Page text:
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Mediation of stem cell identity and aging by proteostasis

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Maintaining proteostasis may slow ageing and related diseases

As human embryonic stem cells do not age, StemProteostasis used them to identify protein mechanisms that could help delay ageing and the onset of age-related diseases.

Fundamental Research

Protein homeostasis, or proteostasis, describes the work of a complex network of pathways essential to cell function and viability. It ensures the correct concentration, folding and interactions of proteins from synthesis to their degradation. As cells’ inability to maintain proteostasis is a hallmark of ageing and age-related diseases such as Alzheimer’s (ALD), Parkinson’s (PD) and Huntington’s (HD), it is hypothesised that maintaining it could delay or prevent ageing and diseases. To gain a better understanding of how proteostasis is regulated, the StemProteostasis project, funded by the European Research Council, studied human embryonic stem cells (hESCs) and induced pluripotent stem cells (iPSCs), as both replicate continuously without ageing. The project’s work combined human stem cell research, disease modelling, proteomics and genetics analysis. Applying their findings, the team uncovered novel mechanisms of longevity that might offer protection from symptoms associated with human age-related diseases. “StemProteostasis led to many exciting findings with important implications not only for ageing and age-related diseases, but also specifically for stem cell research, cell reprogramming, cell therapy, neurogenesis and plant biology,” says project coordinator David Vilchez.

The proteasome system

Mammalian cells typically contain over 10 000 proteins, adjusted to cell function. After proteins are synthesised or created, they are folded into a structure suitable for their function, but some misfold and aggregate, degrading cell function. Additionally, stress, ageing or disease-related mutations also cause degradation, leading to disease. A component of the proteostasis network called the proteasome clears these spent proteins. In StemProteostasis, experiments concentrated on a nematode/worm called Caenorhabditis elegans. With its biology sharing many mammalian features and its 19-day lifespan, it is a research favourite and so is accompanied by well-established genetic manipulation protocols and age-related disease models. The team had already discovered that hESCs increase proteasome activity through raised levels of a molecular activator called RPN-6, which also helps stem cells differentiate into specific cells. Experimentation yielded the key discovery that by mimicking this process, raising RPN-6 levels in the differentiated cells of C. elegans, the animal’s longevity was extended and the accumulation of disease-related proteins was delayed. “This clearly tells us that the proteasome regulates not only hESCs/iPSCs but also ageing and the onset of age-related diseases,” explains Vilchez. Further research identified several proteostasis components – such as the UBR5 E3 enzyme, the chaperonin subunit CCT8 and the RNA-binding protein CSDE1 – that suppress disease-related protein aggregation in human stem cells and influence differentiation. The team found that modulation of either UBR5 or CCT8 can suppress the accumulation of disease-related proteins in neurons, while extending organismal longevity. Unexpectedly, they also discovered that RNA-binding proteins in germline stem cells have a role in regulating longevity and protein aggregation in neurons, holding out hope for a better understanding of HD and ALD. “One of the biggest surprises was a challenge to the established paradigm that long lifespans entail reduced fertility. We found that germline stem cells can gather environmental data and communicate it to somatic tissues, such as neurons, to increase fertility while safeguarding longevity,” adds Vilchez.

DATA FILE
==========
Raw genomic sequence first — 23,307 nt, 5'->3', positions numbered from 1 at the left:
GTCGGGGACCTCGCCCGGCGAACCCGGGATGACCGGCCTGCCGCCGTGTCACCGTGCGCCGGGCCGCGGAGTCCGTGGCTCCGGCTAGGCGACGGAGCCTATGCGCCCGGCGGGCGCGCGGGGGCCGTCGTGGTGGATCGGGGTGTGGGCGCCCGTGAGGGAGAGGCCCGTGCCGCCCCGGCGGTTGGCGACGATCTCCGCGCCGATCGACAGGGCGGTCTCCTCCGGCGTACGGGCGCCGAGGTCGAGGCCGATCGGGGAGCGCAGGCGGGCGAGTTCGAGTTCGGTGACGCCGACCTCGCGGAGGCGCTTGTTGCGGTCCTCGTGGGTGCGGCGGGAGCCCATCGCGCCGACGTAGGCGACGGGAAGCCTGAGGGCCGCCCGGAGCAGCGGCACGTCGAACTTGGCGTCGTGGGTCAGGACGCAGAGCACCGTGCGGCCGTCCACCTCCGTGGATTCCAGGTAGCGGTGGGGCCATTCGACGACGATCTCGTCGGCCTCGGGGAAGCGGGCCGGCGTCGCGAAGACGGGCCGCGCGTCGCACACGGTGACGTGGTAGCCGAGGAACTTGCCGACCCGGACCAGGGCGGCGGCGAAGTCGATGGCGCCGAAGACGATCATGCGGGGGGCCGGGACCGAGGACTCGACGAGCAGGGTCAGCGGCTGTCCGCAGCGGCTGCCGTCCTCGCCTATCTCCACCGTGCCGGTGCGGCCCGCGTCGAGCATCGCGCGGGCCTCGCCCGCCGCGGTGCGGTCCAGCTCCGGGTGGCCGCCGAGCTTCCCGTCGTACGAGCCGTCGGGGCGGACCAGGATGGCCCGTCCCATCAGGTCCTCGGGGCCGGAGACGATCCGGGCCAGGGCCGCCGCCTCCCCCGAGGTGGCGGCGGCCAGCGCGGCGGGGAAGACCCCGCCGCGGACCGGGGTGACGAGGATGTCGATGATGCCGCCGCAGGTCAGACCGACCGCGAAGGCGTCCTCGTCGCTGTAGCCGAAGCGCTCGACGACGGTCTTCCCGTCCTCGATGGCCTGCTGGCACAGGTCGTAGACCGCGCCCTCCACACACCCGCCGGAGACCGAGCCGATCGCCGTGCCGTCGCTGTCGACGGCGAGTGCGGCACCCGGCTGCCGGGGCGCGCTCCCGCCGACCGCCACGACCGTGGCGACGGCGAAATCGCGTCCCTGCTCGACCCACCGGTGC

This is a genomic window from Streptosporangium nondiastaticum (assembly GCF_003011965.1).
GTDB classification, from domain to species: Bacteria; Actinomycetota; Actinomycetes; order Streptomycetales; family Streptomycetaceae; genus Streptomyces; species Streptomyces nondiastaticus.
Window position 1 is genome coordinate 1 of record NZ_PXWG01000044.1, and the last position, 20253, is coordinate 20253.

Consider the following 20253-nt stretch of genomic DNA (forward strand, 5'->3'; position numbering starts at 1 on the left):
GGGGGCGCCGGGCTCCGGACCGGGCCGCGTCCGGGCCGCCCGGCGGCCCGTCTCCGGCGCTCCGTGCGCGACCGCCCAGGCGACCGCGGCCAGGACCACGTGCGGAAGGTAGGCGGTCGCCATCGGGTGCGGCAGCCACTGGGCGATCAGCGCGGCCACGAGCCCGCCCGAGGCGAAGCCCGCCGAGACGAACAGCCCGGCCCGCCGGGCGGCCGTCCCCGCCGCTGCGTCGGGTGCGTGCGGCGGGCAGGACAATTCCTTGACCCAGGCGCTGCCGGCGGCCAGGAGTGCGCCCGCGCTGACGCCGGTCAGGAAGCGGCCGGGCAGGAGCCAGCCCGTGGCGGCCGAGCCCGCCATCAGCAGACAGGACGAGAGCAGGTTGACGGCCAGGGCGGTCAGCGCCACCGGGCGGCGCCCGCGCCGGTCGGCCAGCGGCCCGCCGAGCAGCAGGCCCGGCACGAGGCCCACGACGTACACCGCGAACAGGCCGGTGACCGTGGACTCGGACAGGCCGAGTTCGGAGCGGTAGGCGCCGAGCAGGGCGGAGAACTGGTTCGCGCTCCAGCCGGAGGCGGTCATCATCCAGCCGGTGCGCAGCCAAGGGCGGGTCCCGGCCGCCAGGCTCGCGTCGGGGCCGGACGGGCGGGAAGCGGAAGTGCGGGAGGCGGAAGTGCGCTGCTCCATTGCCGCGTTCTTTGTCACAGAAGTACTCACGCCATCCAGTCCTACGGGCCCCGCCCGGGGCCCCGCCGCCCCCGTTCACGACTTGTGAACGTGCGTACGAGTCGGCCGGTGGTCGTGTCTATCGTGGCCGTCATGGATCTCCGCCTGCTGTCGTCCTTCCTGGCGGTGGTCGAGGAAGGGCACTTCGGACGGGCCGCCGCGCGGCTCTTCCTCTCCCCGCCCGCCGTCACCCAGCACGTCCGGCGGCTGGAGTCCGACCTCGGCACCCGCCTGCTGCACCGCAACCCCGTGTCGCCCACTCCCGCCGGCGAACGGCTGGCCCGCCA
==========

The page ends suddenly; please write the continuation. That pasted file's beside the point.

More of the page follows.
Meeting the coming challenges

By 2050, the global population over 80 is forecast to triple. Although a positive health outcome, this trend will see an increasing prevalence of age-related diseases, with the associated financial and social burdens. “The molecular mechanisms underlying ageing are only beginning to be unravelled and we are proud to be opening many new research doors,” says Vilchez. The project’s data sets, proteomics methodology and specially created bioinformatics tools are now publicly available.


StemProteostasis, stem cells, protein, homeostasis, ageing, disease, Alzheimer’s, Parkinson’s, Huntington’s, C. elegans, germline, fertility

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